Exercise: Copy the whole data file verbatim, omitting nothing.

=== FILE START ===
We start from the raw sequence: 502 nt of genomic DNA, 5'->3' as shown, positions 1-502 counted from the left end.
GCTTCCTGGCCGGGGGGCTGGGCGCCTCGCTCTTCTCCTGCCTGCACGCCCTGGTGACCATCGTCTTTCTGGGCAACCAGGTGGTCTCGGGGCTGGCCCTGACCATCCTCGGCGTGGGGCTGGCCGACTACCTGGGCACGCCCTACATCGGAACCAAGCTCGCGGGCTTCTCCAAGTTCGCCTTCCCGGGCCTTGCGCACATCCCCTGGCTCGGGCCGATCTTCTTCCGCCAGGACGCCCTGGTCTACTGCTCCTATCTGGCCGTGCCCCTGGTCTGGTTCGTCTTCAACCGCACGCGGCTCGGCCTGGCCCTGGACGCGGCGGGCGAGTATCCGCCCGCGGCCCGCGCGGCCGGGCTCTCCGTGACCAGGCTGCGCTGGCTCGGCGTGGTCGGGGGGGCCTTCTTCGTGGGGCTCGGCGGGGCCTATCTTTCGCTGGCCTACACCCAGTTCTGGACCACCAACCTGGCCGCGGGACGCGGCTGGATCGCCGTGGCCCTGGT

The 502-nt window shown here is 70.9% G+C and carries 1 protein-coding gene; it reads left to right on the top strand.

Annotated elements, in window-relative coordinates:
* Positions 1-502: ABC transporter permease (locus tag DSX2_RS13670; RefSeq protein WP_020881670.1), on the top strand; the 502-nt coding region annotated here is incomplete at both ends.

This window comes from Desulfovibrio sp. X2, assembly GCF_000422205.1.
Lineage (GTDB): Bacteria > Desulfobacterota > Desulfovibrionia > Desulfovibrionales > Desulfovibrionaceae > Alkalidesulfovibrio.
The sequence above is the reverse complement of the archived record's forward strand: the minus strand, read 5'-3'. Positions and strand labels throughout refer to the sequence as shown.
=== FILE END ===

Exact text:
We start from the raw sequence: 502 nt of genomic DNA, 5'->3' as shown, positions 1-502 counted from the left end.
GCTTCCTGGCCGGGGGGCTGGGCGCCTCGCTCTTCTCCTGCCTGCACGCCCTGGTGACCATCGTCTTTCTGGGCAACCAGGTGGTCTCGGGGCTGGCCCTGACCATCCTCGGCGTGGGGCTGGCCGACTACCTGGGCACGCCCTACATCGGAACCAAGCTCGCGGGCTTCTCCAAGTTCGCCTTCCCGGGCCTTGCGCACATCCCCTGGCTCGGGCCGATCTTCTTCCGCCAGGACGCCCTGGTCTACTGCTCCTATCTGGCCGTGCCCCTGGTCTGGTTCGTCTTCAACCGCACGCGGCTCGGCCTGGCCCTGGACGCGGCGGGCGAGTATCCGCCCGCGGCCCGCGCGGCCGGGCTCTCCGTGACCAGGCTGCGCTGGCTCGGCGTGGTCGGGGGGGCCTTCTTCGTGGGGCTCGGCGGGGCCTATCTTTCGCTGGCCTACACCCAGTTCTGGACCACCAACCTGGCCGCGGGACGCGGCTGGATCGCCGTGGCCCTGGT

The 502-nt window shown here is 70.9% G+C and carries 1 protein-coding gene; it reads left to right on the top strand.

Annotated elements, in window-relative coordinates:
* Positions 1-502: ABC transporter permease (locus tag DSX2_RS13670; RefSeq protein WP_020881670.1), on the top strand; the 502-nt coding region annotated here is incomplete at both ends.

This window comes from Desulfovibrio sp. X2, assembly GCF_000422205.1.
Lineage (GTDB): Bacteria > Desulfobacterota > Desulfovibrionia > Desulfovibrionales > Desulfovibrionaceae > Alkalidesulfovibrio.
The sequence above is the reverse complement of the archived record's forward strand: the minus strand, read 5'-3'. Positions and strand labels throughout refer to the sequence as shown.